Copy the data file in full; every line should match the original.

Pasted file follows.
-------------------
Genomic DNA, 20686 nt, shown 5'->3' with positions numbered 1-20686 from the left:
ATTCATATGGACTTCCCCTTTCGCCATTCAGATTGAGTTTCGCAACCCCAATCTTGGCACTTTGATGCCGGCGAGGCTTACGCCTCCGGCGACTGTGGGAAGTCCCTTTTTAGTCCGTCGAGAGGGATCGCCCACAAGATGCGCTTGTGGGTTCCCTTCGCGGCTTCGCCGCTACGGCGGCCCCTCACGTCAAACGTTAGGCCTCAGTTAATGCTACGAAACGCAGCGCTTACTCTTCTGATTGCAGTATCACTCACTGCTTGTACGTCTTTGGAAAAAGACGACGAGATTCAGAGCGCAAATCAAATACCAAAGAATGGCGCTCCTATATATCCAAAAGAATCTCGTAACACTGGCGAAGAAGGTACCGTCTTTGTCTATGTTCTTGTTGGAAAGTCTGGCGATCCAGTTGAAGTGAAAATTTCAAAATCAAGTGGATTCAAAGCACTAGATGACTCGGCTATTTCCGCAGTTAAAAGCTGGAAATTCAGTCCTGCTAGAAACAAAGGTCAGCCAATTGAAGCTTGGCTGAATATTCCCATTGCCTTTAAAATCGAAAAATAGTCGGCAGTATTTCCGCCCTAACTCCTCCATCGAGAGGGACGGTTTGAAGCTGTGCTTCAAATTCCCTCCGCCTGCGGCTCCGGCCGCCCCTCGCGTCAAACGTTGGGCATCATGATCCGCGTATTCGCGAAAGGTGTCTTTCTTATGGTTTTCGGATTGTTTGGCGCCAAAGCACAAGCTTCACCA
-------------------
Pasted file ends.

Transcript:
Genomic DNA, 20686 nt, shown 5'->3' with positions numbered 1-20686 from the left:
ATTCATATGGACTTCCCCTTTCGCCATTCAGATTGAGTTTCGCAACCCCAATCTTGGCACTTTGATGCCGGCGAGGCTTACGCCTCCGGCGACTGTGGGAAGTCCCTTTTTAGTCCGTCGAGAGGGATCGCCCACAAGATGCGCTTGTGGGTTCCCTTCGCGGCTTCGCCGCTACGGCGGCCCCTCACGTCAAACGTTAGGCCTCAGTTAATGCTACGAAACGCAGCGCTTACTCTTCTGATTGCAGTATCACTCACTGCTTGTACGTCTTTGGAAAAAGACGACGAGATTCAGAGCGCAAATCAAATACCAAAGAATGGCGCTCCTATATATCCAAAAGAATCTCGTAACACTGGCGAAGAAGGTACCGTCTTTGTCTATGTTCTTGTTGGAAAGTCTGGCGATCCAGTTGAAGTGAAAATTTCAAAATCAAGTGGATTCAAAGCACTAGATGACTCGGCTATTTCCGCAGTTAAAAGCTGGAAATTCAGTCCTGCTAGAAACAAAGGTCAGCCAATTGAAGCTTGGCTGAATATTCCCATTGCCTTTAAAATCGAAAAATAGTCGGCAGTATTTCCGCCCTAACTCCTCCATCGAGAGGGACGGTTTGAAGCTGTGCTTCAAATTCCCTCCGCCTGCGGCTCCGGCCGCCCCTCGCGTCAAACGTTGGGCATCATGATCCGCGTATTCGCGAAAGGTGTCTTTCTTATGGTTTTCGGATTGTTTGGCGCCAAAGCACAAGCTTCACCA